The idea of writing a symphony based on the Four Humours arose from the sight of a primitive peasant painting in a village inn and Nielsen’s own particular interest at the time in characterization, seeing another character from the inside. The Four Humours of early medicine are the four liquids in the human body, yellow bile, phlegm, black bile and blood, a preponderance of any one of which will give rise to a character that is choleric, phlegmatic, melancholic or sanguine. Nielsen dedicated his Second Symphony to Ferruccio Busoni and it was first performed on 1st December 1902 at a concert of the Danish Concert Society in Copenhagen under the composer’s direction. The forthright first movement, in B minor, begins, as Nielsen later wrote, impetuously with a theme that develops together with another little clarinet theme, rising to a fanfare before the appearance of the expressive secondary theme, again impetuously interrupted and leading eventually to a conclusion in the mood of the opening. The choleric is followed by the phlegmatic, in G major, a slow march that is in contrast to the preceding movement. Nielsen explained that he imagined here a young man of seventeen or eighteen, a trial to his teachers, idle in his lessons, but not to be scolded. His nature leads him to the countryside, where birds sing, fish glide through the water and the sun shines, all depicted in a mood remote from energy or strong feeling. The third movement is in E flat minor and characterizes, Nielsen continues, a man of deep melancholy. The theme brings a cry of deeply felt sadness and a sigh, a little plaintive oboe melody, slowly developed and culminating in a lament. A calmer episode follows a short transition, now in B flat major, leading to a long static passage. Suddenly the first theme bursts forth again, the various themes together, the movement ending in calm serenity. Nielsen claimed that in the last movement he was depicting a man who acts without reflection, thinking the whole world his and that everything will come his way without effort on his part. There are moments of fear, where he may catch his breath, but all that is soon forgotten, even when the music moves to the minor, his sanguine and rather superficial character always looking on the bright side. From D major the music shifts in conclusion to an impetuous A major.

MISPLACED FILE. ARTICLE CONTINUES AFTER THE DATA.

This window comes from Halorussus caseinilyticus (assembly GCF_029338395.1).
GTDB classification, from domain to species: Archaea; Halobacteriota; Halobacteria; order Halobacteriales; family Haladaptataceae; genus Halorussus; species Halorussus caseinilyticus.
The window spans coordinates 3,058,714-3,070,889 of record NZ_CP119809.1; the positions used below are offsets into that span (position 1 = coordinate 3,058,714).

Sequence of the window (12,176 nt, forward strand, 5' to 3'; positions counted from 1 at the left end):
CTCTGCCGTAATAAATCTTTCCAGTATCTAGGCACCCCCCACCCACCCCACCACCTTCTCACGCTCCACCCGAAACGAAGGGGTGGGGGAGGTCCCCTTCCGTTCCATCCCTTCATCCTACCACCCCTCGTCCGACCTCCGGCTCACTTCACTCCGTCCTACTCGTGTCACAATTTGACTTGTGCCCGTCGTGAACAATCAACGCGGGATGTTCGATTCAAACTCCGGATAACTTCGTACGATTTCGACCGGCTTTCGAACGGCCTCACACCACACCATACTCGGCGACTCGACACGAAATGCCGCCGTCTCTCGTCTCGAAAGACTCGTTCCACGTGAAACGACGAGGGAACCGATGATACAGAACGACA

Nielsen completed his Third Symphony, the Sinfonia Espansiva, in 1911 and conducted the Royal Danish Orchestra in the first performance, given in Copenhagen on 28th February 1912, in the same programme as his Violin Concerto. It was an immediate success and two months later he conducted the work in Amsterdam with the Concertgebouw orchestra and subsequently in Sweden, Finland and Germany. The title Sinfonia Espansiva, an afterthought, has been explained by Robert Simpson as suggesting an expansion of the scope of the mind and of the life that comes with it. The first movement, starting with a repeated and emphatic A, turns, eventually, into a great symphonic waltz. The traditional symphonic form still includes a principal theme, the basis of the later waltz. The energetic opening material is followed by a gentler theme from the woodwind, a mood pursued by the strings with further strongly expressed ideas, leading to a secondary theme from the flute, accompanied by two clarinets, material that is all developed before the great waltz, led by horns, trumpets and trombones. The slow movement, a gentle idyll, with its vocalises for solo soprano and baritone, is pastoral in mood. Here there are three themes, the first two improvisatory in character and the third a lyrical melody for the strings, with the voices blending like instruments with the orchestra at the climax of the movement. The third movement, without the immediate impetuous caprice of a scherzo, nevertheless provides a contrast, returning to the real world from the idyllic countryside of the Andante pastorale and exploring a new tonality, that of C sharp minor, in moving thematic material and moments of contrapuntal development. Nielsen described the last movement as a hymn to work and the healthy enjoyment of everyday life. The rondo breathes a mood of optimism, dominated by its principal theme, which returns in conclusion, after episodes often overtly simple in their thematic material.

Keith Anderson